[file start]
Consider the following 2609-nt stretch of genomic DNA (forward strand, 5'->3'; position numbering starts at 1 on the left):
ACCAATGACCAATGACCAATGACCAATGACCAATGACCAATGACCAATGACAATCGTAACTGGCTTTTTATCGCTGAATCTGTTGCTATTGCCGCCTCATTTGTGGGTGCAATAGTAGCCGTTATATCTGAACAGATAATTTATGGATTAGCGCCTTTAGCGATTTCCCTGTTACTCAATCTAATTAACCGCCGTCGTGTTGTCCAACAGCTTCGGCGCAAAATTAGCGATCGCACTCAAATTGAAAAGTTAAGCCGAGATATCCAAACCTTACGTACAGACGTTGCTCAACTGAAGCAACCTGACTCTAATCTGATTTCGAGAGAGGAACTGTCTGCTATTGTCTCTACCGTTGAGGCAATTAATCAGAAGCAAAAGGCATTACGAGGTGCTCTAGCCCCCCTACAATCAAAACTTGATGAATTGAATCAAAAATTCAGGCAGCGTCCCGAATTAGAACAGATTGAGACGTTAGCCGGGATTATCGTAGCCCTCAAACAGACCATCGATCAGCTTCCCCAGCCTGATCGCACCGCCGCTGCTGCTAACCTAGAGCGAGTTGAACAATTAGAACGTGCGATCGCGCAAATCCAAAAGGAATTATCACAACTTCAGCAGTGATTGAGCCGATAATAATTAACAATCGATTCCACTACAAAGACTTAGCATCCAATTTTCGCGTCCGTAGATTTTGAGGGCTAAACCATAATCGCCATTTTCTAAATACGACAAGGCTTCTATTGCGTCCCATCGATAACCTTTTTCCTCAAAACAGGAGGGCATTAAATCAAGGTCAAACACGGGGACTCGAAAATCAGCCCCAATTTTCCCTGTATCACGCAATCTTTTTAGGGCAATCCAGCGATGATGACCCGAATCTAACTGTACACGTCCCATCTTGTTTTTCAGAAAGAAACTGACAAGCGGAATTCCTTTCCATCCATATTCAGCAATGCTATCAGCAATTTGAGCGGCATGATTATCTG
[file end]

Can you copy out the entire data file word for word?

Consider the following 2609-nt stretch of genomic DNA (forward strand, 5'->3'; position numbering starts at 1 on the left):
ACCAATGACCAATGACCAATGACCAATGACCAATGACCAATGACCAATGACAATCGTAACTGGCTTTTTATCGCTGAATCTGTTGCTATTGCCGCCTCATTTGTGGGTGCAATAGTAGCCGTTATATCTGAACAGATAATTTATGGATTAGCGCCTTTAGCGATTTCCCTGTTACTCAATCTAATTAACCGCCGTCGTGTTGTCCAACAGCTTCGGCGCAAAATTAGCGATCGCACTCAAATTGAAAAGTTAAGCCGAGATATCCAAACCTTACGTACAGACGTTGCTCAACTGAAGCAACCTGACTCTAATCTGATTTCGAGAGAGGAACTGTCTGCTATTGTCTCTACCGTTGAGGCAATTAATCAGAAGCAAAAGGCATTACGAGGTGCTCTAGCCCCCCTACAATCAAAACTTGATGAATTGAATCAAAAATTCAGGCAGCGTCCCGAATTAGAACAGATTGAGACGTTAGCCGGGATTATCGTAGCCCTCAAACAGACCATCGATCAGCTTCCCCAGCCTGATCGCACCGCCGCTGCTGCTAACCTAGAGCGAGTTGAACAATTAGAACGTGCGATCGCGCAAATCCAAAAGGAATTATCACAACTTCAGCAGTGATTGAGCCGATAATAATTAACAATCGATTCCACTACAAAGACTTAGCATCCAATTTTCGCGTCCGTAGATTTTGAGGGCTAAACCATAATCGCCATTTTCTAAATACGACAAGGCTTCTATTGCGTCCCATCGATAACCTTTTTCCTCAAAACAGGAGGGCATTAAATCAAGGTCAAACACGGGGACTCGAAAATCAGCCCCAATTTTCCCTGTATCACGCAATCTTTTTAGGGCAATCCAGCGATGATGACCCGAATCTAACTGTACACGTCCCATCTTGTTTTTCAGAAAGAAACTGACAAGCGGAATTCCTTTCCATCCATATTCAGCAATGCTATCAGCAATTTGAGCGGCATGATTATCTG